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Guest Commentary: Was the Drilling Moratorium Necessary?

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Government action at odds with drilling safety record

Over a year has passed since the blowout of the Macando well and oil spill that followed in the Gulf of Mexico. As we look back on that tragic event, we first and foremost remember the lives of those eleven men who were lost. Another memory is of course the federal government’s decision to shut down all offshore oil & gas operations in the Gulf region.

The imposition of the deepwater drilling moratorium has done little to increase offshore operational safety procedures, and it has done more to cripple the U.S. oil & gas industry and jeopardize our national security. Now that we are approaching almost a year since the drilling ban was ordered, we should ask ourselves some very important questions. What was the purpose of the moratorium and was it necessary?

Throughout its long history, Louisiana’s offshore industry has maintained an impeccable drilling safety record. Thousands of wells have been drilled in all depths of the Gulf of Mexico without the occurrence of a Macando-like incident. Instead of arbitrarily shutting down all business in the Gulf, could the government have allowed those who were operating safely to continue to do so while it worked towards new safety rules and regulations? Would we not be exactly where we are today without the negative repercussions of the moratorium?

First, as a result of the drilling ban, we are losing approximately 500,000 barrels of oil production per day. Secondly, the U.S. has seen the exodus of ten rigs to other parts of the globe. According to documentation compiled by Senator David Vitter’s office, ten rigs that were scheduled to drill in the Gulf have relocated to Brazil, Nigeria, Egypt, Congo, French Guiana, and Liberia. Along with each rig went over 500 direct and indirect American jobs.

According to its recent July 12th Gulf Permit Index, Greater New Orleans Inc. reports that over the past several months, deepwater drilling permits are down 71 percent from their historical monthly average of 5.8 permits per month. Shallow-water permits have plummeted by 34 percent from the historical monthly average of 7.1 permits.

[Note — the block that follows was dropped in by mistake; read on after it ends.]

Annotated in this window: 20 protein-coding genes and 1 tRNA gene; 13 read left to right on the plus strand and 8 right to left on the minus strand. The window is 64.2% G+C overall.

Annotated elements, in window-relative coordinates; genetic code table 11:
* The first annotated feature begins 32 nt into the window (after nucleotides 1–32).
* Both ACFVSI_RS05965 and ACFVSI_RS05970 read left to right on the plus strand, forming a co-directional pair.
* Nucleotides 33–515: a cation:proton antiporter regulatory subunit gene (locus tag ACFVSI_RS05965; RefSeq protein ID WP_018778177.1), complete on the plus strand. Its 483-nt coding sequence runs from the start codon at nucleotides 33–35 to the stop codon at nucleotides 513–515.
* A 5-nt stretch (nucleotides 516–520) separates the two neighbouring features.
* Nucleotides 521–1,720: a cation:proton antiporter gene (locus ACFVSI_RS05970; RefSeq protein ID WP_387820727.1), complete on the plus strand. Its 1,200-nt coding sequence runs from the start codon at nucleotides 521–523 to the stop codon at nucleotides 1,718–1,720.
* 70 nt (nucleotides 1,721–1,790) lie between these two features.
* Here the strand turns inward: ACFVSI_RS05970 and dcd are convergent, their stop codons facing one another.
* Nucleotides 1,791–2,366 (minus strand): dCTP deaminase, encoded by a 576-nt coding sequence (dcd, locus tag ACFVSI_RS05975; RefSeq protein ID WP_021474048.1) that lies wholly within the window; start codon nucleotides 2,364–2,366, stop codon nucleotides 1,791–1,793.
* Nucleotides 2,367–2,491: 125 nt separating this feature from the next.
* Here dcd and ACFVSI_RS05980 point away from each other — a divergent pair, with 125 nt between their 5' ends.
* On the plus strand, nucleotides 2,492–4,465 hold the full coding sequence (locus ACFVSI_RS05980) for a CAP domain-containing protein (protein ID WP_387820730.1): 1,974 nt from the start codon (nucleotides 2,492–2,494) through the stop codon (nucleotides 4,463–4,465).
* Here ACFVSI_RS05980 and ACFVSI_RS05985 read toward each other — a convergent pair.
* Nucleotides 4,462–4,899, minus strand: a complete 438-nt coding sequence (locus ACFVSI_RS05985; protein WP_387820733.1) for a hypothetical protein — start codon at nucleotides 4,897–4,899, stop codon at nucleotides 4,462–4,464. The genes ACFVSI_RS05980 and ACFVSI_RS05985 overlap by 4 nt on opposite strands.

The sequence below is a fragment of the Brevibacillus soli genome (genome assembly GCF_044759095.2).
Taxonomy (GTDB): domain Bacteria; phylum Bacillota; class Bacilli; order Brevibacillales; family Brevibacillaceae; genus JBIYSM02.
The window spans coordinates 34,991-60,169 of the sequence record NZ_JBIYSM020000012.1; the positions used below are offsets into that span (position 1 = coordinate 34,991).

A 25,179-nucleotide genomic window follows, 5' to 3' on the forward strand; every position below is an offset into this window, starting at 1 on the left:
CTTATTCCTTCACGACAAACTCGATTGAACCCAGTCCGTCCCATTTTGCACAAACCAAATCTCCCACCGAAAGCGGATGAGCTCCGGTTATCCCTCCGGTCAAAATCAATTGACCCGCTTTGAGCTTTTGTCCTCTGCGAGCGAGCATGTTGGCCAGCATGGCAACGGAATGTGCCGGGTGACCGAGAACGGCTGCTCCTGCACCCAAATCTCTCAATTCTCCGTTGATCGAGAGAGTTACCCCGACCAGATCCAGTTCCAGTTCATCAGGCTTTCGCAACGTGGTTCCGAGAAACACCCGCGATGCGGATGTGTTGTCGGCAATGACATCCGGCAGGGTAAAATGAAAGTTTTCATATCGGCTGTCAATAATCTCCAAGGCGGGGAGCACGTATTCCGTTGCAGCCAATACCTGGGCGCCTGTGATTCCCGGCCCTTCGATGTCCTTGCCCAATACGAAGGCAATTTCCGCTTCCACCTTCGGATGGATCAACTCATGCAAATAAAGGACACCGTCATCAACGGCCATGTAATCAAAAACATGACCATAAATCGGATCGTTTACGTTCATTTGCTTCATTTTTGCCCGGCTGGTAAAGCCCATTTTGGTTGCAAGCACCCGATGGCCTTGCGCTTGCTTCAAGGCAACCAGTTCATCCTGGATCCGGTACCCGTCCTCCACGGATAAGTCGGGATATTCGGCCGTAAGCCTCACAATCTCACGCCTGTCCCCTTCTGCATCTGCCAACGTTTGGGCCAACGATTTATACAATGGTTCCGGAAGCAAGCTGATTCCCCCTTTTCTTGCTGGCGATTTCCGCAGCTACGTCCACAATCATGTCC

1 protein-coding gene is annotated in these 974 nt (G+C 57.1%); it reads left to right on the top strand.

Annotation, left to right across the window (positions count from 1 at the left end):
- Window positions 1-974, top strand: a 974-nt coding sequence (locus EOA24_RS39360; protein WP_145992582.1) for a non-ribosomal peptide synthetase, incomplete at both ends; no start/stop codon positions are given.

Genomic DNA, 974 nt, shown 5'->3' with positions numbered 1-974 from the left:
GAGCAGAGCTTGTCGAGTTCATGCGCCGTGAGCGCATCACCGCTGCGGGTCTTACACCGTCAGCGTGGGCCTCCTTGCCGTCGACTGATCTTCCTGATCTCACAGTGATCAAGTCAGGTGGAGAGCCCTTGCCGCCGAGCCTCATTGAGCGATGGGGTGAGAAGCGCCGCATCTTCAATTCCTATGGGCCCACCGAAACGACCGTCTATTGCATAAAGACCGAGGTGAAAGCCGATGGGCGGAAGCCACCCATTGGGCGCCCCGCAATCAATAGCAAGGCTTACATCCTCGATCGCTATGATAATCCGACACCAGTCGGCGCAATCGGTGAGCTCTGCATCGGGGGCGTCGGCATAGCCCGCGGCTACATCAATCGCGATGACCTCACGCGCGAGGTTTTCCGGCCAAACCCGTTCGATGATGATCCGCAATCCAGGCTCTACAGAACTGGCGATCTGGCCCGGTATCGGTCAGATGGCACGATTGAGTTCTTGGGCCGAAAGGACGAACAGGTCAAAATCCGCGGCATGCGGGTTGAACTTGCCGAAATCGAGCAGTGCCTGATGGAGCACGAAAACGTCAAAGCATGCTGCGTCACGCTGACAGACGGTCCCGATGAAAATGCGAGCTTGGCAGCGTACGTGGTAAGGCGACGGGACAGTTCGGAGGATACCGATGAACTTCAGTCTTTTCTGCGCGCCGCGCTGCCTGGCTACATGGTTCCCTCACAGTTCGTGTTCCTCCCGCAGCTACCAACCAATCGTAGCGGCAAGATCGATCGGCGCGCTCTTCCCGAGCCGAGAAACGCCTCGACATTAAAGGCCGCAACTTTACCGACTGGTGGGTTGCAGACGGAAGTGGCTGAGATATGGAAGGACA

Earlier this week, IHS-CERA released a report claiming that faster permitting of offshore oil & gas projects in the Gulf could create almost 230,000 new jobs in 2012 alone. The study estimated that the increase in permitting could result in $44 billion injected into the national economy, including a significant increase in federal and state tax revenues.

In a recent op-ed, Senator David Vitter noted, “Restoring these energy jobs and creating capital is not a complex budgetary equation; it’s simple economics. We have abundant resources, and allowing access to them will create jobs and generate revenue.”

So was the drilling moratorium necessary?  No it was not.

The fact is the oil and gas industry would have developed the proper responses and containment systems and would have worked closely with BOEMRE to develop the regulations that are currently in place today. It was industry’s ingenuity and expertise that designed the containment systems and provided the guidelines to prevent a similar catastrophe, not the government. It’s safe to assume that without the moratorium there could potentially be over sixty rigs operating in the Gulf, instead of the thirty-four currently in operation today.

Don Briggs is president of the Louisiana Oil and Gas Association.

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